c. 1200, affeccioun, "desire, inclination, wish, intention;" mid-14c., "an emotion of the mind, passion, lust as opposed to reason;" from Old French afection (12c., Modern French affection) "emotion, inclination, disposition; love, attraction, enthusiasm," from Latin affectionem (nominative affectio) "a relation, disposition; a temporary state; a frame, constitution," noun of state from past-participle stem of afficere "to do something to, act on," from ad "to" (see ad-) + facere (past participle factus) "to make, do" (from PIE root *dhe- "to set, put").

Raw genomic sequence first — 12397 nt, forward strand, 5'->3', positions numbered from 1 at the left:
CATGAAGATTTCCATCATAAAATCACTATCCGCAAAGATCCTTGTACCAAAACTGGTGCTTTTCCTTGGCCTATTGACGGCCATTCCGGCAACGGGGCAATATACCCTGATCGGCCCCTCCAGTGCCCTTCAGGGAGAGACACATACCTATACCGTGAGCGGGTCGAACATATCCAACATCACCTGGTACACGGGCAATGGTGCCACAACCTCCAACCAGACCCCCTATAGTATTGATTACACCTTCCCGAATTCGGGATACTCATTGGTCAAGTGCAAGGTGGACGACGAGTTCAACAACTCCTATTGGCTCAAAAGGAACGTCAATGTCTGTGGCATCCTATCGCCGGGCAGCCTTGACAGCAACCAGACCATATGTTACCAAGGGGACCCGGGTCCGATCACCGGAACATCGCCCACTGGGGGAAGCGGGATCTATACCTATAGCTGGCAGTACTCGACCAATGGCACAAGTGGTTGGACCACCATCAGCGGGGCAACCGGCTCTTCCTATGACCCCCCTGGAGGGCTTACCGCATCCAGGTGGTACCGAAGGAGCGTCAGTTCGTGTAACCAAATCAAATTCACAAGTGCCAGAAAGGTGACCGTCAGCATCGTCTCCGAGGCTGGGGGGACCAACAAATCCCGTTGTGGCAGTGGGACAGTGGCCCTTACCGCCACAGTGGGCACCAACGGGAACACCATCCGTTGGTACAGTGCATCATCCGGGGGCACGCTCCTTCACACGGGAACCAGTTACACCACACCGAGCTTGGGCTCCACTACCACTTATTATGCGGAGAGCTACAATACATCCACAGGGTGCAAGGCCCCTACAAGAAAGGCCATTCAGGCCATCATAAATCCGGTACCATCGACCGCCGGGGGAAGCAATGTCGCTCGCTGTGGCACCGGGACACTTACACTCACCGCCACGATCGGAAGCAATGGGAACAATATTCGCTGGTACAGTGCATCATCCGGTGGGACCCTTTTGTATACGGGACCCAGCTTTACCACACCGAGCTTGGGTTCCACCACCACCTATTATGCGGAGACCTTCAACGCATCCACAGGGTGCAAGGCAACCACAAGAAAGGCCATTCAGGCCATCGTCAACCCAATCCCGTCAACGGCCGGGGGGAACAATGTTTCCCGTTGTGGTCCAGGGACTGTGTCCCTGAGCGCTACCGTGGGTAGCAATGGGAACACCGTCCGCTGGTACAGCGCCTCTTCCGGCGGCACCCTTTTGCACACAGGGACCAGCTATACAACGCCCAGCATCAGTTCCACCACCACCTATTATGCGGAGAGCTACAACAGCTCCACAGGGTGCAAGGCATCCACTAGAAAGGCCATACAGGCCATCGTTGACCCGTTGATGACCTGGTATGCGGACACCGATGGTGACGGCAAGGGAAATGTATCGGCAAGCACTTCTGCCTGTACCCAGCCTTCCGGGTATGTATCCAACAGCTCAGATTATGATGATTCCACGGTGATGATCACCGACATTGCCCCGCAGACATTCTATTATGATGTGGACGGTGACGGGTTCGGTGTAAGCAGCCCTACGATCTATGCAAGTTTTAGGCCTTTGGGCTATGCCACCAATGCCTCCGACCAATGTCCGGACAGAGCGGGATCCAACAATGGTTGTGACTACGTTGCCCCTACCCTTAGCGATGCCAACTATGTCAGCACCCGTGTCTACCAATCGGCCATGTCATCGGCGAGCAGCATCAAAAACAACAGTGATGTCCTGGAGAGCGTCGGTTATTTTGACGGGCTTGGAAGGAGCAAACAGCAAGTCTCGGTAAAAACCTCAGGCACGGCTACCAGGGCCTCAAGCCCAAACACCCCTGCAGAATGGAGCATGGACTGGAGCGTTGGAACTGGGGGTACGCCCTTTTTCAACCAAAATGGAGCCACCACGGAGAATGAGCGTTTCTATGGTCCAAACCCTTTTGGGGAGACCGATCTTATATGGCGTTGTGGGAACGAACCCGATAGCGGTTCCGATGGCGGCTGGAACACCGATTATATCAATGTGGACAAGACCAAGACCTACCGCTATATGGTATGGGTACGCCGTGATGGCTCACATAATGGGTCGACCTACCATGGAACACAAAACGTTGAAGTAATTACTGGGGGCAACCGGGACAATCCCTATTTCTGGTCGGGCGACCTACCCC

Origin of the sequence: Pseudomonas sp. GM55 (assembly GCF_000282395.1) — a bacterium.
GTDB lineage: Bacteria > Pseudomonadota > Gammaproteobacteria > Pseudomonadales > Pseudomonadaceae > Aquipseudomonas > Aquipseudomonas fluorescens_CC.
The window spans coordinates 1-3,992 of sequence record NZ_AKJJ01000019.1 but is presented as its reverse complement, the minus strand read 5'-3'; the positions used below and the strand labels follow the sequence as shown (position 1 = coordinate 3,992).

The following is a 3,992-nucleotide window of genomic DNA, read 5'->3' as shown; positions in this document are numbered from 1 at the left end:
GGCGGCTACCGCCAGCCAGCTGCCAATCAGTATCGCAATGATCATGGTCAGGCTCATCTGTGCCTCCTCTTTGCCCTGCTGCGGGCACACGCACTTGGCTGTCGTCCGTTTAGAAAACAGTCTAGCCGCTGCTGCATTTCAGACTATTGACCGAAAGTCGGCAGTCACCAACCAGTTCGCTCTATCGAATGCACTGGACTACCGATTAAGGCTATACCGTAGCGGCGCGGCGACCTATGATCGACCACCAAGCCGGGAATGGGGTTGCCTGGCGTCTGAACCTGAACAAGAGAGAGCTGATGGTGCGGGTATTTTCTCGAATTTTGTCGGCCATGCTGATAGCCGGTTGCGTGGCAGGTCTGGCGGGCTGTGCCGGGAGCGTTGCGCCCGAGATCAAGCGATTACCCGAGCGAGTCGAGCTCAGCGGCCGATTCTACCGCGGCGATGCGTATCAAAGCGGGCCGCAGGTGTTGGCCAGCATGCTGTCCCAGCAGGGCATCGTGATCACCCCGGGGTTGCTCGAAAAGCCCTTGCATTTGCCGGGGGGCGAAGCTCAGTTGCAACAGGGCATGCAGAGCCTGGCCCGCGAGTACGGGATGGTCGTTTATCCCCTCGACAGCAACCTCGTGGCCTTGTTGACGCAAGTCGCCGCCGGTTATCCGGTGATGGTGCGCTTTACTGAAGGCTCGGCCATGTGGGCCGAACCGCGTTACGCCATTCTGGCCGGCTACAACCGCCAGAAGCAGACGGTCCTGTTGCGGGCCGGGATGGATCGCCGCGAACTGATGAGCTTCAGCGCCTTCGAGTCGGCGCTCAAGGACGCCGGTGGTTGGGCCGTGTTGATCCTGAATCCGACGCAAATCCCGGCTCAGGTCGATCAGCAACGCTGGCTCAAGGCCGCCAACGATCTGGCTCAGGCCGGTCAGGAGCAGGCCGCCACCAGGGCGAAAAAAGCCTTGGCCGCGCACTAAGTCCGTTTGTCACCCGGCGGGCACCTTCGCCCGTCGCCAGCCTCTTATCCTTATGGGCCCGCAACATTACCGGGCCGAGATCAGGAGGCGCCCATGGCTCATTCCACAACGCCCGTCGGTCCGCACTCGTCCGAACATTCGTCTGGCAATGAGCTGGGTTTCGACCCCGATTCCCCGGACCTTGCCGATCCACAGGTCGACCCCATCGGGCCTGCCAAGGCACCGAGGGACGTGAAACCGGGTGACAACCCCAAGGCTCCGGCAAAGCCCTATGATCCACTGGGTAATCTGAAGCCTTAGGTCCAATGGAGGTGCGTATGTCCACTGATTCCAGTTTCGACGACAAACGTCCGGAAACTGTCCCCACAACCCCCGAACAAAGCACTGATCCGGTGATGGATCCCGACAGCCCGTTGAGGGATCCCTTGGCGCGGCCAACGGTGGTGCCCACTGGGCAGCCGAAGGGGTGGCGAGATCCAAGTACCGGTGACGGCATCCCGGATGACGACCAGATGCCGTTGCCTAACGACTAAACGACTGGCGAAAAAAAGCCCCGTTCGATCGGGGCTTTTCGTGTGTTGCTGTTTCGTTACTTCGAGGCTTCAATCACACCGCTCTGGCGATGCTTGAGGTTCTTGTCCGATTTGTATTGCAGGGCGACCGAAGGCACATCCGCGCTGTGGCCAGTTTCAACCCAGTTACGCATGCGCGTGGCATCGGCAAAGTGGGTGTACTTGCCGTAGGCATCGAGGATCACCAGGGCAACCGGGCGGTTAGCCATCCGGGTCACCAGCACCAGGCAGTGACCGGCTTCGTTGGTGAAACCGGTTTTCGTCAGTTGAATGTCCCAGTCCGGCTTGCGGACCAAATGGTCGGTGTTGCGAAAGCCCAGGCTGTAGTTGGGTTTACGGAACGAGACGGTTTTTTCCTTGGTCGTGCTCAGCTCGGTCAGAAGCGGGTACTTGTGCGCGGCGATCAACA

Sense developed in Latin from "disposition" to "good disposition, zealous attachment." In English the sense of "love" is from late 14c. Formally it goes with affect (v.2), but it has absorbed some sense from (v.1). Related: Affections.